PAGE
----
The first day my husband had no idea who I was stands out among my memories in sharp, clear focus amid the dimming events of my life. The smoke alarm woke me up. I reached for Kevin’s body beside me. My hand met cold, empty sheets. Surging adrenalin slapped me awake as I leapt for the kitchen. I ignored the scent of burning bacon and frantically called Kevin’s name.
He didn’t answer.
When I reached the kitchen, I found flames dancing across the stove and up the wall behind it, but Kevin wasn’t there. Thankful that he wasn’t in immediate danger, I grabbed a towel and started beating at the flames. I felt as if I moved in slow motion as my muscles ached and resisted the cry of my brain to hurry, hurry, hurry. I found a cookie sheet to set on top of the flaming frying pan. With the main part of the fire extinguished. I managed to beat out the few bits of flaming grease that remained. I spared a brief glance for my smoke-filled kitchen before I started a serious search for Kevin.
My search-for-Kevin-routine started with the biggest potential disaster first. Barefoot, in my pajamas I took my pounding heart to the garage—no car. I spun in a frantic circle and sped out the open garage door. The car sat crashed halfway through the front gate with the engine still running.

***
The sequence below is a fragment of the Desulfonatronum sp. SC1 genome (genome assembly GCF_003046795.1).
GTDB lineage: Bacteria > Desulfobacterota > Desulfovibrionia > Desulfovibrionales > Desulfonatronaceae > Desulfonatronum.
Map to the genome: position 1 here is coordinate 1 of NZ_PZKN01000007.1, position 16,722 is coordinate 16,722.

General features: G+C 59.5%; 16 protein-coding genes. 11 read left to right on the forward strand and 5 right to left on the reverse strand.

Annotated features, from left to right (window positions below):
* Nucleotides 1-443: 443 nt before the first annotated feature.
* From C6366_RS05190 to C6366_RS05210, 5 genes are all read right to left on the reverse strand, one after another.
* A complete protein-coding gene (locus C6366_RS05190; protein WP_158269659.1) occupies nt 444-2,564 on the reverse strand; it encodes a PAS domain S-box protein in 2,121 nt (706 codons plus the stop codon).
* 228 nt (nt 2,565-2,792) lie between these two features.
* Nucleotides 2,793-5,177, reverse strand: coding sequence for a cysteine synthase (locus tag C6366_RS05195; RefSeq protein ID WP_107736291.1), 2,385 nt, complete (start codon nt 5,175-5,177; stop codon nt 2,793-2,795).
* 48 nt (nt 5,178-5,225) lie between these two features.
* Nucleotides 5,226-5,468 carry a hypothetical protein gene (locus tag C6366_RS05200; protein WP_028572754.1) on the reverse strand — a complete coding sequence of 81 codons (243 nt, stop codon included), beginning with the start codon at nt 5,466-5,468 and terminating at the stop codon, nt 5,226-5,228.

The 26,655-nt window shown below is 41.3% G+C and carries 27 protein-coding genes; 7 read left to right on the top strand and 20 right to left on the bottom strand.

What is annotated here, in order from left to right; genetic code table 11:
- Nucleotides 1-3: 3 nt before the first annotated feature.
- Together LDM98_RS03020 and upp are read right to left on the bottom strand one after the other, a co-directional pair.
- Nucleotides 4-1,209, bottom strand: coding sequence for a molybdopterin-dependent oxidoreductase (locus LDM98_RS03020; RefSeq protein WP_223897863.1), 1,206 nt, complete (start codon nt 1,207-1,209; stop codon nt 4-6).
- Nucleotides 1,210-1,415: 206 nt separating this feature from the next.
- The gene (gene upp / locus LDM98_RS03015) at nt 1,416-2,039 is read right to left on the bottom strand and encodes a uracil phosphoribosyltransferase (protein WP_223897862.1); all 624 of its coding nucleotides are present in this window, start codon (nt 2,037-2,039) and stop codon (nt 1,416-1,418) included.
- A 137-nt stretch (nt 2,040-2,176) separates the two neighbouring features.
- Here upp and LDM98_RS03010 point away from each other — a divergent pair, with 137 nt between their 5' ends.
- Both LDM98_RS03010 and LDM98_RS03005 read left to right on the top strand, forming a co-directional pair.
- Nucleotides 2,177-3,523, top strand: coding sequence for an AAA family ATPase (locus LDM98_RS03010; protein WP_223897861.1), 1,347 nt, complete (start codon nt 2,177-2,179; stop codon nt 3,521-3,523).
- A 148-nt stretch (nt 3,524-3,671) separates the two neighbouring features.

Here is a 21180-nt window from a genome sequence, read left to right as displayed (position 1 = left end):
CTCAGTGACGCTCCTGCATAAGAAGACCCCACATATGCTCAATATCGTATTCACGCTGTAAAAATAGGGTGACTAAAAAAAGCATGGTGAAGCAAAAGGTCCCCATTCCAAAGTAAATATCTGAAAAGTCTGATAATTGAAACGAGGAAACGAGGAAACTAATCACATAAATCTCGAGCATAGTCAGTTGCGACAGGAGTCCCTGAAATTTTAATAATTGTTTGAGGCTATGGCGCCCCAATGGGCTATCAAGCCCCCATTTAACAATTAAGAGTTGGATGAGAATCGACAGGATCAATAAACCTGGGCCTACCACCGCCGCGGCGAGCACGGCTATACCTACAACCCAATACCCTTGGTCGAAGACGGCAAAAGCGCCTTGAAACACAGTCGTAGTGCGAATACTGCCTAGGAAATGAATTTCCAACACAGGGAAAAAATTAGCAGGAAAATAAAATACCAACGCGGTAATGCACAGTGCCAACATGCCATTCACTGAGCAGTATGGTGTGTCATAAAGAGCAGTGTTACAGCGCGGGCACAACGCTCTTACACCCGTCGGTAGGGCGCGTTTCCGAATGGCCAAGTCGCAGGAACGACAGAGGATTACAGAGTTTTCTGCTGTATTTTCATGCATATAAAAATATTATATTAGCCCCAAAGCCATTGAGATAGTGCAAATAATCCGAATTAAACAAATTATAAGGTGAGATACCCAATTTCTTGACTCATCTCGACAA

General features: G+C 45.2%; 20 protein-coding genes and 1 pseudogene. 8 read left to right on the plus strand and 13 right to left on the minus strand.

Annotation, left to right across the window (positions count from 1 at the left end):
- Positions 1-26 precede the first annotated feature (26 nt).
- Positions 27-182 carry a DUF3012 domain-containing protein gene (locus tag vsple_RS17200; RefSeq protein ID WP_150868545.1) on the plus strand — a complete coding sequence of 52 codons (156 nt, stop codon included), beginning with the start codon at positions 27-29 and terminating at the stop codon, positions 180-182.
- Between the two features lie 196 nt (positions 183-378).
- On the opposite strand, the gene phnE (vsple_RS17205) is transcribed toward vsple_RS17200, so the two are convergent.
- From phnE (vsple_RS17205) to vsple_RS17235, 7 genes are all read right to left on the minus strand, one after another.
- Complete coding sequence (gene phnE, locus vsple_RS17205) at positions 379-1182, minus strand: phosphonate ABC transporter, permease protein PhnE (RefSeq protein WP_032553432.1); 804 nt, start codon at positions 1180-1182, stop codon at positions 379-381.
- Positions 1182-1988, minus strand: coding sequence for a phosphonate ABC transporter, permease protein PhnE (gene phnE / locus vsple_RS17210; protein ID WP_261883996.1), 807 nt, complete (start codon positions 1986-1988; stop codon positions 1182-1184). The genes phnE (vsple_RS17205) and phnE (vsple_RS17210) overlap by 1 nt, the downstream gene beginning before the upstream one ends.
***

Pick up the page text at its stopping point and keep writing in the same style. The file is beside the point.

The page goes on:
When I reached the car, I found Kevin still behind the steering wheel with his seatbelt fastened. The airbag had deployed. Poor Kevin sat there staring straight ahead with his face white and slack, showing no emotion.
I pushed the remains of the airbag out of his face and reached across him to turn the key in the ignition before I felt for the release of his seatbelt. “Come Dearest, let me help you,” I crooned, keeping my voice soft and reassuring through the tightness in my throat. “Let’s go back to the house and I’ll take care of the car in a minute. You will get cold if you stay here.”
He jerked and sat up straight. “You hit me! Get away from me! I’ll hit you if you hit me again!”
I recoiled. “I’m not going to hit you.” I wondered if Kevin had been hurt by the airbag. All I needed was for him to get bruises. “Please Dearest, let me help you into the house.”
“I’m not going anywhere with you. I have an appointment for the Hudson Bay account.”
I knew he referred to a client case from when he first started work as an accountant almost fifty years ago. “Honey, you can’t meet with a client in your pajamas.”
He looked down at himself and smiled sheepishly. “Oh yeah, I better get dressed.” He got out of the car and wandered back toward the house.